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When I was in college over 40 years ago, I was part of a ministry in which we were strongly encouraged to memorize Scripture. One month I chose the 3rd chapter of James, which is a very well known admonition against negative or slanderous speech.
The second verse reads “we all stumble in many ways, and if anyone does not stumble in what he says, he is a perfect man, able also to bridle his whole body.” (ESV)
At the time, as a 20 year old dealing with the hopes, fears and mostly raging hormones of that age, I thought it was hyperbole on James’ part to make the tongue the greatest litmus test as to one’s level of self control. Forty years later, I believe James was not intending to exaggerate when he made that statement.
Most of us are aware that the law provides a remedy for negative speech against someone which is also false, the general catchall term being “defamation.” As a general rule, if you are sued for defamation you can defend yourself on the grounds that what you said was true (although the burden of proof is on the defendant in this case and there are even a few situations which truth is not a defense, such as material that is highly invasive of someone’s privacy.)
However, James was not concerned with legal niceties when he wrote this passage. He characterizes the tongue as a “restless evil, full of deadly poison” and he essentially asks us to consider how we would dare to use our tongue to praise God on the one hand and to disseminate negative talk about people on the other. And I do not believe James would recognize it as a defense before God to say “I was just giving my opinion” or “this is just something you need to know as a concerned third party…”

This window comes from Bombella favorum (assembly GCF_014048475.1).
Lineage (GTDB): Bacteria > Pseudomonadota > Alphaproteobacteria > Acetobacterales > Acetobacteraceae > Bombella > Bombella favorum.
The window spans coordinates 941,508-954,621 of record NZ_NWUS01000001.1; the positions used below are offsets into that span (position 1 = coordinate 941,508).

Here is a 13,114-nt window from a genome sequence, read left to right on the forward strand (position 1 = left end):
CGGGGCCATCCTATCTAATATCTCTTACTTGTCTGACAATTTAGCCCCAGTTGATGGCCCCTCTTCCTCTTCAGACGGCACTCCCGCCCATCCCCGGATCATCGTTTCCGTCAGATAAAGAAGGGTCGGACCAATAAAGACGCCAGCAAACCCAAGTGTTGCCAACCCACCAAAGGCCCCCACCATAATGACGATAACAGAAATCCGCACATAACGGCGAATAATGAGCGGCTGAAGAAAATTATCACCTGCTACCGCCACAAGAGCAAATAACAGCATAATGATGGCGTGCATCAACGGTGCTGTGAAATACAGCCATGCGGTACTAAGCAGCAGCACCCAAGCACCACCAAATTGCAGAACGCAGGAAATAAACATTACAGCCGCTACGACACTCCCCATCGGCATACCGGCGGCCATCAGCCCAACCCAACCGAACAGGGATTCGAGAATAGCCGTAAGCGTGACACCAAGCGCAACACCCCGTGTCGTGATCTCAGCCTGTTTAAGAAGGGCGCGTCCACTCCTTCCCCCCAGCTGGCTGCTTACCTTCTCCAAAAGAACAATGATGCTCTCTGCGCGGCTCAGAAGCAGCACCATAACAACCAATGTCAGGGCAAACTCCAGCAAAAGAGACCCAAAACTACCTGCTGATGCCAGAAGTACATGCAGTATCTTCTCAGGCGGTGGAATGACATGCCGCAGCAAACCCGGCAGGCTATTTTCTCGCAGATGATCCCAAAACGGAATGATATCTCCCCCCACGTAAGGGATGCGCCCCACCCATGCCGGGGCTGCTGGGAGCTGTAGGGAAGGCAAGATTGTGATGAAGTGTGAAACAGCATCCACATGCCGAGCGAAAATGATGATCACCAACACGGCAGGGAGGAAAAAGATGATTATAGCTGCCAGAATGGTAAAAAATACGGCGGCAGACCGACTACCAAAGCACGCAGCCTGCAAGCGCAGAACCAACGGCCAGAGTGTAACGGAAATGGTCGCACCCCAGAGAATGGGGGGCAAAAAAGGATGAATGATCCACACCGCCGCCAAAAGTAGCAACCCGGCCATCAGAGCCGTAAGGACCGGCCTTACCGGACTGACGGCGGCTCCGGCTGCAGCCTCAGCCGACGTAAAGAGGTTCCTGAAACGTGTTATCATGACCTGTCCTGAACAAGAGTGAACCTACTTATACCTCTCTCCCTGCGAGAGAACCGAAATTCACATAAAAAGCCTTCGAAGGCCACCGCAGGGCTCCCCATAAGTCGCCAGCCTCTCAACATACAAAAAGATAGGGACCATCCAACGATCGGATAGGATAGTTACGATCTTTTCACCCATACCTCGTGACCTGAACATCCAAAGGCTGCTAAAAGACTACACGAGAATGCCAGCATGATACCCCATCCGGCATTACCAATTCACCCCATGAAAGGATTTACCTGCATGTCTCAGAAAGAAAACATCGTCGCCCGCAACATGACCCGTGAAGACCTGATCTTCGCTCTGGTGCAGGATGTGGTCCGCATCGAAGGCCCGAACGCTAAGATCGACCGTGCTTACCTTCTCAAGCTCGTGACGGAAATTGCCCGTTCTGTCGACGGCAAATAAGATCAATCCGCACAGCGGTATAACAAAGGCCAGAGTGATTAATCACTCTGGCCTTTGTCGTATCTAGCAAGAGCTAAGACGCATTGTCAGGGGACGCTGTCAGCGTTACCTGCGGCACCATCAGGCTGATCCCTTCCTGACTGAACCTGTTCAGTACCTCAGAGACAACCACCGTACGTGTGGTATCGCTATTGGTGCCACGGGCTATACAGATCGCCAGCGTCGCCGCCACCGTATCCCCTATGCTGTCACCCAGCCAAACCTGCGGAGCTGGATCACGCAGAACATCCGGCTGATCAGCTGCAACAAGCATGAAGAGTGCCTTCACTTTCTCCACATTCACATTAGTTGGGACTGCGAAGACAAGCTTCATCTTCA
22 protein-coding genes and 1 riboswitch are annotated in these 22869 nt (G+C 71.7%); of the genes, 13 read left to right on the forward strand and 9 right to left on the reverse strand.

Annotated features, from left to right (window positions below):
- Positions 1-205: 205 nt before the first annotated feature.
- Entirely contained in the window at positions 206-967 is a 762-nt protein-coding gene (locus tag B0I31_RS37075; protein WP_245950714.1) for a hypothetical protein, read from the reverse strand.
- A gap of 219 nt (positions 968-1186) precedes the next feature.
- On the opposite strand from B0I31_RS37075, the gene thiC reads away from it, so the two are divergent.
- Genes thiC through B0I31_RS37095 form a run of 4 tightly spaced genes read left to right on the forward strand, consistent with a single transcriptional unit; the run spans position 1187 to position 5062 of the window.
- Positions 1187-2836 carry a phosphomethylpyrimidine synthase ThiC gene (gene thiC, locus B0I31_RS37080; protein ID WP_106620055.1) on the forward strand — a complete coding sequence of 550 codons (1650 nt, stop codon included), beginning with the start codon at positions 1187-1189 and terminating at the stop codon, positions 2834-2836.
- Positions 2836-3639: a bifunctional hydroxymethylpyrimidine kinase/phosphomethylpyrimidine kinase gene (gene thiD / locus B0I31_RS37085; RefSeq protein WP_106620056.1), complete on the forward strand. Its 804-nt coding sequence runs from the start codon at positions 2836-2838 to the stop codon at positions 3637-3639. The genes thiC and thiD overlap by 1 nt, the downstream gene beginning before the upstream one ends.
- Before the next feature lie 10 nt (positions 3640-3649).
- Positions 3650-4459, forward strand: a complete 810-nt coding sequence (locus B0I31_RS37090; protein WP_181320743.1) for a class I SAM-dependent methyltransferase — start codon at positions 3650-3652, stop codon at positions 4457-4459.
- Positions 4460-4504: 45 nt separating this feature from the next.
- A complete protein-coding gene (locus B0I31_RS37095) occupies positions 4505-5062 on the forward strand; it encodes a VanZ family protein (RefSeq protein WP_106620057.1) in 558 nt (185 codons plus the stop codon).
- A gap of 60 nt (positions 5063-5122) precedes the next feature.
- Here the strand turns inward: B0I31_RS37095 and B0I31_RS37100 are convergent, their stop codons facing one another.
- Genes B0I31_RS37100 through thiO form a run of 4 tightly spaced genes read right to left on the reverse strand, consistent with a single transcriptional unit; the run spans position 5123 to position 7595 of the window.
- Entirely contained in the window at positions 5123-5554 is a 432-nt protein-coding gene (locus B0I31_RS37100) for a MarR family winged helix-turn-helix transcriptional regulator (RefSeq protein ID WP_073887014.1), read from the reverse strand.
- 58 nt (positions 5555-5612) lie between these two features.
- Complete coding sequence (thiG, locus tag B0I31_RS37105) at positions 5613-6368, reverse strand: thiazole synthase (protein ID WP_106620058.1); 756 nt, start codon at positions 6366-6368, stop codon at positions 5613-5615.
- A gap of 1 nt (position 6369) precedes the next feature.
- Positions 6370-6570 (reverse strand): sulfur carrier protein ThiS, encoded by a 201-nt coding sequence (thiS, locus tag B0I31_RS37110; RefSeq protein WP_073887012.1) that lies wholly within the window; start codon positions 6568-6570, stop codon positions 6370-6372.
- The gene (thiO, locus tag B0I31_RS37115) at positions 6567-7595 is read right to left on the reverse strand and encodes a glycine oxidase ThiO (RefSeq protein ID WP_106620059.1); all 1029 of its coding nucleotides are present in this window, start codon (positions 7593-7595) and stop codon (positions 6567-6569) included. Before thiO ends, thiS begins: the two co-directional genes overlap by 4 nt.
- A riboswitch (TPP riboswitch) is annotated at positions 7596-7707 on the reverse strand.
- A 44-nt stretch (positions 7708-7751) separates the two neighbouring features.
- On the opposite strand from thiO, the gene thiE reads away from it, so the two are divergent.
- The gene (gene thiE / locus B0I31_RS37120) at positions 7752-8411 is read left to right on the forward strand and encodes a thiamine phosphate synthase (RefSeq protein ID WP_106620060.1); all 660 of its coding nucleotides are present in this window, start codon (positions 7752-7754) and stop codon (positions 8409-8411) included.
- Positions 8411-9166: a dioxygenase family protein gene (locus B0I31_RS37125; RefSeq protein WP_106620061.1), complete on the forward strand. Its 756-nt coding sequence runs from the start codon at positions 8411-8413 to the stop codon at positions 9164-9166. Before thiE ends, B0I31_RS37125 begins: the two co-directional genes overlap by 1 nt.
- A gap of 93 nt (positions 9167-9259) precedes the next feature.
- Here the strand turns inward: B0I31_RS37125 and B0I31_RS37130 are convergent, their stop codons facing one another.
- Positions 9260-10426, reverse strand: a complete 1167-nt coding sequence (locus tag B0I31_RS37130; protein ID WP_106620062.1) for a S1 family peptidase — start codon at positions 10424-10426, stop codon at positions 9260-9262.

Jesus laid down a specific formula for dealing with conflicts or offenses given by a brother or sister in the faith (i.e., go back first to the person who offended you), and everywhere else that the New Testament refers to negative speech, it condemns it. I have seen negative speech destroy friendships and ministries. I personally cringe to think of times I have run afoul of this passage (which are many) and I am recurrently saddened by seeing the results of other professing Christians do so as well.
Like any other good teacher, James closes by holding up a positive model for all of us to follow with our speech — “a harvest of righteousness is sown in peace by those who make peace.”
And as C.S. Lewis observed, when we see evil behavior we are not called upon to pretend that it is righteous, or try to excuse it in our minds; rather our duty as believers is to earnestly desire that the wrongdoer may somehow come to grace and forgiveness, and to direct our speech and conduct to that end.Read more
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